Hylomorphism and Mental Causation

Abstract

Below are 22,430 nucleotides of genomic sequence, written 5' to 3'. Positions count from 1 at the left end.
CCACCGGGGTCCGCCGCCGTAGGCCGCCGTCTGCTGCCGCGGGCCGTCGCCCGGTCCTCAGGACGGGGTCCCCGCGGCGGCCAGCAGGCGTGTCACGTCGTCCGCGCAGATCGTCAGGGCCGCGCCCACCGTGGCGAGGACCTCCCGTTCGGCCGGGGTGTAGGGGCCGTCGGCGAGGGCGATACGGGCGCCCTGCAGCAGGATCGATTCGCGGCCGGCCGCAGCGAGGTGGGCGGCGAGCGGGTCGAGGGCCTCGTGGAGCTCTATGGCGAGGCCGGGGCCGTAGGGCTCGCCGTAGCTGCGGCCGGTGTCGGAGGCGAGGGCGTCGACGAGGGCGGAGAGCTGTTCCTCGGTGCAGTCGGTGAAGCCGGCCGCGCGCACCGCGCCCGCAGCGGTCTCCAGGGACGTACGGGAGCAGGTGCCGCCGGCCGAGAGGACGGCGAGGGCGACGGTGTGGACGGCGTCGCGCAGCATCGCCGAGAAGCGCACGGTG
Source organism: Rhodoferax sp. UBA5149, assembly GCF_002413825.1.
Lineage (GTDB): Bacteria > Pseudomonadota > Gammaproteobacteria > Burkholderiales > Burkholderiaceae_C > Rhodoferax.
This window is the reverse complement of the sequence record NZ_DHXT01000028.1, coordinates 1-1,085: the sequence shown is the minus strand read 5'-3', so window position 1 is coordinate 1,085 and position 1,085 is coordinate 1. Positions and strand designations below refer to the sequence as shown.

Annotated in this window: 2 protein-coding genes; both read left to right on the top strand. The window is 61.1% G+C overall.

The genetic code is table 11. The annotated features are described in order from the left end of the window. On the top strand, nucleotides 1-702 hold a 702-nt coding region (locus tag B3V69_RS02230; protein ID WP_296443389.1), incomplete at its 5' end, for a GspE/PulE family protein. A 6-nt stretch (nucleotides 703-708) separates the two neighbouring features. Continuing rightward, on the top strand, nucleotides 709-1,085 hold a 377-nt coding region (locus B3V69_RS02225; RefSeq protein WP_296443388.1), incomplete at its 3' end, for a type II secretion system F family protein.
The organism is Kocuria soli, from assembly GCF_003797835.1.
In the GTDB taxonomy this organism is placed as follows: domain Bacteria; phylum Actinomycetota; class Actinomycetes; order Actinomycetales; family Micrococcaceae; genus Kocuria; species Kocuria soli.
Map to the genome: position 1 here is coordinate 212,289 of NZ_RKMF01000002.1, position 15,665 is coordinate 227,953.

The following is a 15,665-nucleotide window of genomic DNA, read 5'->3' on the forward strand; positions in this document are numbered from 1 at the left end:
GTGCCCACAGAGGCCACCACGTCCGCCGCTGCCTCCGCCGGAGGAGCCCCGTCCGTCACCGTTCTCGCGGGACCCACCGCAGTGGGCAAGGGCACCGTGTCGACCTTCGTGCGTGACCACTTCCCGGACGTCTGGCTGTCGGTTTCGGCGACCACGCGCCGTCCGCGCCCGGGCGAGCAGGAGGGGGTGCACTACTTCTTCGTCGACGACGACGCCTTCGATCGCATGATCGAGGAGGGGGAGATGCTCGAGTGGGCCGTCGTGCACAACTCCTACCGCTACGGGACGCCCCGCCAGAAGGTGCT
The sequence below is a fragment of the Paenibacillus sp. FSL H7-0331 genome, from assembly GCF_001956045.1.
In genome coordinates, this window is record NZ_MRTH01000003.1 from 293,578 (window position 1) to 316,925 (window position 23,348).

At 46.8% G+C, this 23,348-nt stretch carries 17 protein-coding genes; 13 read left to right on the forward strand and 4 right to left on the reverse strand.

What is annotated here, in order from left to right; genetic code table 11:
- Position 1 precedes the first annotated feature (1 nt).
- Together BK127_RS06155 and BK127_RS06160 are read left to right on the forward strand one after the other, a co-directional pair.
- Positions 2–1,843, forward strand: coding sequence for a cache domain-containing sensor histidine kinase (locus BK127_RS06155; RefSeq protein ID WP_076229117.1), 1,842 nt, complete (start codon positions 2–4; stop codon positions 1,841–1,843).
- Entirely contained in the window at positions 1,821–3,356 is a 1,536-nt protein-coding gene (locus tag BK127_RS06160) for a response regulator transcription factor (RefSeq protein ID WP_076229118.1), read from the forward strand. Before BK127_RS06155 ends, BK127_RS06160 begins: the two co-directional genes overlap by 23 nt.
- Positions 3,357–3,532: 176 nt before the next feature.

Mind-body problems are predicated on two things: a distinction between the mental and the physical, and premises that make it difficult to see how the two are related. Before Descartes there were no mind-body problems of the sort now forming the stock in trade of philosophy of mind. One possible explanation for this is that pre-Cartesian philosophers working in the Aristotelian tradition had a different way of understanding the mental-physical distinction, the nature of causation, and the character of psychological discourse, which was not liable to generating problems of a post-Cartesian sort. If so, it might be possible to recover and redeploy parts of that pre-Modern conceptual apparatus to resolve contemporary mind-body problems. I will argue that at least one such problem can be solved in this way
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